There are few things that are more important than planning for your retirement and yet most people tend to put off the decision for years. It may be because the idea of advancing age for young people is not tangible; it is so far removed from their reality that it is difficult to see it as inevitable. Yet, we all know that those days are coming, sooner or later. They creep up on us and catch us unaware even when we know that end of life is inevitable.

As we plan for our future, our retirement, our goal should be very basic. We want our money to outlive us. We don’t want to leave this world a pauper and a burden on others. The thought may sound morbid and depressing but that is exactly what retirement planning is all about. Yet, it is hard to determine exactly how much money we’re going to need for our retirement years. None of us know exactly when the inevitable will strike. That is why so many people refer to the IRS life expectancy table to help them plan.

What Is the IRS Life Expectancy Method?

It might seem strange to refer to the IRS for your retirement planning but doing so can be very beneficial. Their life expectancy method has helped many people figure out exactly how much money they will need in order to prepare for their future. They actually have a system of dividing the total value of your retirement account by your expected life span in order to determine how much annuity payments you should receive.

The IRS has two different ways of calculating these payments. The Certain Method and The Recalculation Method. Both of these methods focus on a different aspect of retirement but they have the same ultimate goal. To make sure that the money you’ve saved will last you until your last day.

Both Methods Explained:

The Certain Method is a means of calculating the minimum distribution needed to be dispensed from a retirement account based on the anticipated life expectancy of the account holder. It is used to estimate how much money to pay out from the account with the expectation that the money will last for the remainder of his life. The amount is determined based on the life expectancy at the time of the first withdrawal and will gradually be depleted with each successive payment. The belief is that if the money is evenly distributed over the life expectancy period so that the account would be completely paid out by the time the holder reaches his maximum life expectancy age.

Account holders are required to start receiving payouts from their IRAs on or before the first of April in the year after they reach the age of 70 1/2. While on the surface this type of payout seems to be very practical it does has its downside. Determining just how much to payout on a monthly or quarterly basis can be tricky and there is always the risk that the account holder will outlive the estimated life expectancy. Rigid adherence to this type of calculation could leave them completely depleted of funds and if they live for many years past the final payout they could end up destitute.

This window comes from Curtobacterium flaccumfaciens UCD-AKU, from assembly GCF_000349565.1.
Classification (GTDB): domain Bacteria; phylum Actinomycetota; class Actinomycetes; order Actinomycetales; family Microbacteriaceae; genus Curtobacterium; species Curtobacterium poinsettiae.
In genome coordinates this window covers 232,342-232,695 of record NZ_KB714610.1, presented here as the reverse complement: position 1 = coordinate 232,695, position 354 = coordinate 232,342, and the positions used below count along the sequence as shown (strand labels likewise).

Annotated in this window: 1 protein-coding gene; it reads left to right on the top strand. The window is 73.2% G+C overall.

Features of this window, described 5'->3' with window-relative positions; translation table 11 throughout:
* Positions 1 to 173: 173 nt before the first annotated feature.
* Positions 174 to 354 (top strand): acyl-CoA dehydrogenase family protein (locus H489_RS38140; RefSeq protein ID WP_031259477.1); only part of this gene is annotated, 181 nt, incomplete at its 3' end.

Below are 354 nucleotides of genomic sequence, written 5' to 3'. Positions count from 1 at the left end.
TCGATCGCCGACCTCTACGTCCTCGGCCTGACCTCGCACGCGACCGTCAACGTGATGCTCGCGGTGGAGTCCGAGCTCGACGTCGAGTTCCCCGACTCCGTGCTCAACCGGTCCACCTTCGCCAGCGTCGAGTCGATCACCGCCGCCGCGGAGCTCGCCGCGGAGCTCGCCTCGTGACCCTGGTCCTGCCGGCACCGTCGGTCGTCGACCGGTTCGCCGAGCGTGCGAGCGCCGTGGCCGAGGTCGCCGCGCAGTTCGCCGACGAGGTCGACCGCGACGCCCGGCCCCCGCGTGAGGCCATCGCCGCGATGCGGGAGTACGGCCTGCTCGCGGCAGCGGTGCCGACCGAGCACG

One way to counteract this problem is to use the second method of calculating life expectancy, The Recalculation Method. This is very similar to The Certain Method but the recalculation is redone every year and the amount of the payout is adjusted accordingly. That way, a healthier retiree may live many years past the expected age and may need to stretch his savings so that they last him for the duration.

The whole system is pretty basic but there are many factors that we might forget to consider. While the IRS regulations require you to begin regular distributions from your retirement account after you turn 70 1/2 the when is pretty much already determined. The purpose of the IRS life expectancy charts and tables is to determine the how much to distribute. But you want to avoid oversimplifying the situation. It is one thing when you are single and only have yourself to think about but it can become even more complicated when you are married, have children and want to plan for their future as well. Other factors that are not easy to determine when using the IRS calculations is the anticipation of health issues, medical care, and unexpected events. All of these can have a direct influence on not just how long you are expected to live but also on your quality of life as well. If you haven’t planned well, your decisions could impact many more people than yourself. So don’t rely solely on what the chart says. Keep in mind that it is just an estimation of your life expectancy. Whether you choose to use the Certain Method or the Recalculation Method, trying to determine your life expectancy and how it will affect those around you is something you need to view with all seriousness and the sooner you do it the better.

The fact is that saving and planning for your retirement is no easy task. No one really wants to think about their end of life but it is necessary. Many people look forward to retirement with great anticipation, planning for those years when they can finally sit back and relax and enjoy life. If you have planned well, then those final years can be a pleasure with enough cash on hand for you to live comfortably.

By using the IRS life expectancy charts, you can easily calculate how much money you need to do whatever it is you want to do in your retirement years. Whether you want to travel, relax by the beach, or just sit in front of your television, planning ahead can ensure that you will have a comfortable life that will be full of wonderful things to look forward to. So, while no one wants to think about the end of their life and have someone predict their final days it pays to use the IRS life expectancy charts so that at least you can plan ahead so you are happy and content when that time comes.